7. Sunlight: A Natural Source of Vitamin D – Being outside in those golden rays (in healthy amounts of course) initiates our skin’s synthesis of vitamin D3 sulfate. An in-depth take on the benefits of sunlight vitamin D opposed to bottled vitamin D was posted on a blog citing a senior researcher at MIT, mommypotamus.com. In essence, vitamin D3 sulfate from the sun is hydrophilic and more readily absorbed into the bloodstream than it’s unsulfated pill form.
8. Get Outside and Give Your Immune System a Boost- Natural Killer Cells (NK cells), known to provide innate immunity, respond to tumor formation, signal viral activity, and cause apoptosis of “bad” cells that other immune responses cannot respond to, get a kick out of romping through the woods. Studies have shown that both trips to the outdoors and the Japanese forest-bathing technique, Shinrinyoku, increase NK activity and in turn, improve overall immune function (Li 2010, Li et al. 2008 ).
9. Compounds Found in Nature Contains Possible Anticancer Properties- Anticancer proteins have been shown to increase in female subjects’ bloodstreams when visiting forests (Li et al. 2008). More work is said to be done on this topic, but this preliminary research shows prospect to help us better understand the healing properties of nature and will help direct holistic oncological research down the line.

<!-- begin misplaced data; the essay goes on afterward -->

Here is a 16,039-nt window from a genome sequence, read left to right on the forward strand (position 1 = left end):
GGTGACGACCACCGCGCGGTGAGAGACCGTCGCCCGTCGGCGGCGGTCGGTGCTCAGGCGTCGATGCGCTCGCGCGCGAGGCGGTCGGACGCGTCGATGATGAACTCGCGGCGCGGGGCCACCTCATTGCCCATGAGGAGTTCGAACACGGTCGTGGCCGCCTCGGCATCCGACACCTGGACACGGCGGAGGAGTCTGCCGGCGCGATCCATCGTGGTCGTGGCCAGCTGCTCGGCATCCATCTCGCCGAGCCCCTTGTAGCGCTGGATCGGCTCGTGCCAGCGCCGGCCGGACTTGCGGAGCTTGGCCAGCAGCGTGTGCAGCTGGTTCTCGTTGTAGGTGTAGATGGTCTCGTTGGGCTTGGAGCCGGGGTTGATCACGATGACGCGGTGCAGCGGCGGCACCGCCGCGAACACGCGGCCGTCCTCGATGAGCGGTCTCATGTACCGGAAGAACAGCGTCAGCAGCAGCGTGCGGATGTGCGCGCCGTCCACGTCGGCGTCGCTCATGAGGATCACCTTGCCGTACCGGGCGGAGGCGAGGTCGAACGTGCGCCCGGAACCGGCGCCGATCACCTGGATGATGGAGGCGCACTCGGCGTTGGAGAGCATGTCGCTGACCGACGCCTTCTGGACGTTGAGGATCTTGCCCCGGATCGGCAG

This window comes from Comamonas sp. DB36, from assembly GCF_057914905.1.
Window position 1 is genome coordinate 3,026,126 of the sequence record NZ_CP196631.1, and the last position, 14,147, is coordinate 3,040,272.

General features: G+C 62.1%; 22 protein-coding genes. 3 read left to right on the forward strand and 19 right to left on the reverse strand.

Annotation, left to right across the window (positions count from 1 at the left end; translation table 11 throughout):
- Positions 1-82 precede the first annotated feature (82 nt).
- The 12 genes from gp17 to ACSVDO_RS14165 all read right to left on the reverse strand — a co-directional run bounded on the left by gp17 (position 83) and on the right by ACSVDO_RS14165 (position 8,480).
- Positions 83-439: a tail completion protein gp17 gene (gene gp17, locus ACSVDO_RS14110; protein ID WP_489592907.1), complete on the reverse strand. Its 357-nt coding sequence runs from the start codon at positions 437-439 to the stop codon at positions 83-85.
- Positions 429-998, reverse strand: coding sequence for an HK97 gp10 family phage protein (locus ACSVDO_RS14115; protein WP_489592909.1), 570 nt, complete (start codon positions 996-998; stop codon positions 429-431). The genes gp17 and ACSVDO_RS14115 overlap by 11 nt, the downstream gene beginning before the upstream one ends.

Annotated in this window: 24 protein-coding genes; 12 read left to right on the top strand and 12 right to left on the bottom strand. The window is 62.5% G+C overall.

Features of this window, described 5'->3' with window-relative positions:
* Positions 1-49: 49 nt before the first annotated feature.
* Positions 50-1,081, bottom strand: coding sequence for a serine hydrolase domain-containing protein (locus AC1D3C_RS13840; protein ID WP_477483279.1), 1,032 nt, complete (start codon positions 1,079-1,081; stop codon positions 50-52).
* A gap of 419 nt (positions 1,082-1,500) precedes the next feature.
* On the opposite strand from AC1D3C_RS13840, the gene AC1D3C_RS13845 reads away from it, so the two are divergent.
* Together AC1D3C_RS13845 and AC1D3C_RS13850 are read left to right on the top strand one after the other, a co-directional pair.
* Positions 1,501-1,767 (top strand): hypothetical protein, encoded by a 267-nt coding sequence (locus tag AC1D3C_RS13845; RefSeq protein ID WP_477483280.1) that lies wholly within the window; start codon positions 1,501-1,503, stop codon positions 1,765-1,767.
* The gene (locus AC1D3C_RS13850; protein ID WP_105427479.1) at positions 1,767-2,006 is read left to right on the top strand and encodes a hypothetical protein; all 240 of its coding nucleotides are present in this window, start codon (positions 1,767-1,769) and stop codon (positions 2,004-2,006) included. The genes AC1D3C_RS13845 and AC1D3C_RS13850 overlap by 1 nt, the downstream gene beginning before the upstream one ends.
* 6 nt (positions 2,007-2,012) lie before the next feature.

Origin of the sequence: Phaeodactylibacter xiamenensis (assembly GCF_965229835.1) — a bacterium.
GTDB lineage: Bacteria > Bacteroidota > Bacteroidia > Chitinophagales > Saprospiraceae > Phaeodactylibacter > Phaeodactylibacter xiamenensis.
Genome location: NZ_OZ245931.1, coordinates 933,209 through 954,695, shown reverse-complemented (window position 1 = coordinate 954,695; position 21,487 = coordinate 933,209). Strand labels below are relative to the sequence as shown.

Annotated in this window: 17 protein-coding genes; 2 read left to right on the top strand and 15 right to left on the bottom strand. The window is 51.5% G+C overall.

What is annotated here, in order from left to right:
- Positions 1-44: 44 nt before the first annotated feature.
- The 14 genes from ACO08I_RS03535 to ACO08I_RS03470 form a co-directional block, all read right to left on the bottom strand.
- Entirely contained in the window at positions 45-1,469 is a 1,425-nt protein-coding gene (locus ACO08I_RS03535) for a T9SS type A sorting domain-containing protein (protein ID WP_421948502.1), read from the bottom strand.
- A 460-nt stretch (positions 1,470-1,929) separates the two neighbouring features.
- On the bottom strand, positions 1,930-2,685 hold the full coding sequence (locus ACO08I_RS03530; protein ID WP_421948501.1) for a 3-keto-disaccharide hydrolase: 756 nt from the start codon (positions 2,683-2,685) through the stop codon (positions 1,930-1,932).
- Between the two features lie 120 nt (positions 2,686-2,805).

10. Al Fresco Activities Reduce Inflammation- Research has shown that the body heals at a cellular level in response to outdoor adventures. In a group of male students taking a short wooded walk and Shinrinyoku, it was found that individuals experienced reduced inflammatory and oxidative stress than those spending the same time in a city (Mao et al. 2012). In elderly individuals, it was also found that inflammation decreased when performing a similar adventure into the forest (Mao et al. 2012).
11. Find Some Green to Live Longer- Research into urban design has shown that young and old all benefit from living closer to green areas (Maas et al. 2006). Another study has found that Shinrinyoku can also increase vigor and provide ample other health benefits to reduce the risk of early death. (Qing Li 2010, Gen Xiang et al. 2012).
12. Give Your Lungs a Break and Breathe in the Trees City-life pollution has been shown to correlate to adverse effects on lung development in children (Gauderman et al 2004). Spending time outdoors, where photosynthesis from plant-life produces highly oxygenated air, can be a soothing remedy for respiratory irritations. Hike at an altitude to strengthen and increase lung-capacity (Levine & Stray-Gundersen 1997).
13.Outdoor Activity Increases Overall Cognitive Ability – When you feel burnt out from the gridlock, spend time focusing on babbling brooks and the calming calls of songbirds. It turns out that compared to city-life, nature provides more gentle stimuli, and that can help us better restore cognitive ability and brain function (Berman et al. 2008).
14. Absorbing Yourself Into Nature Alleviates Disorders like Anxiety and Depression-In patients suffering from Major Depression Disorder, a study found that after a nature walk, individuals showed an increase in mood and short-term memory (Berman et al. 2013). Another study found that the “greener” the exercise environment, the greater the reduction in anxiety levels for those affected by moderate anxiety (Mackay & Neill 2008).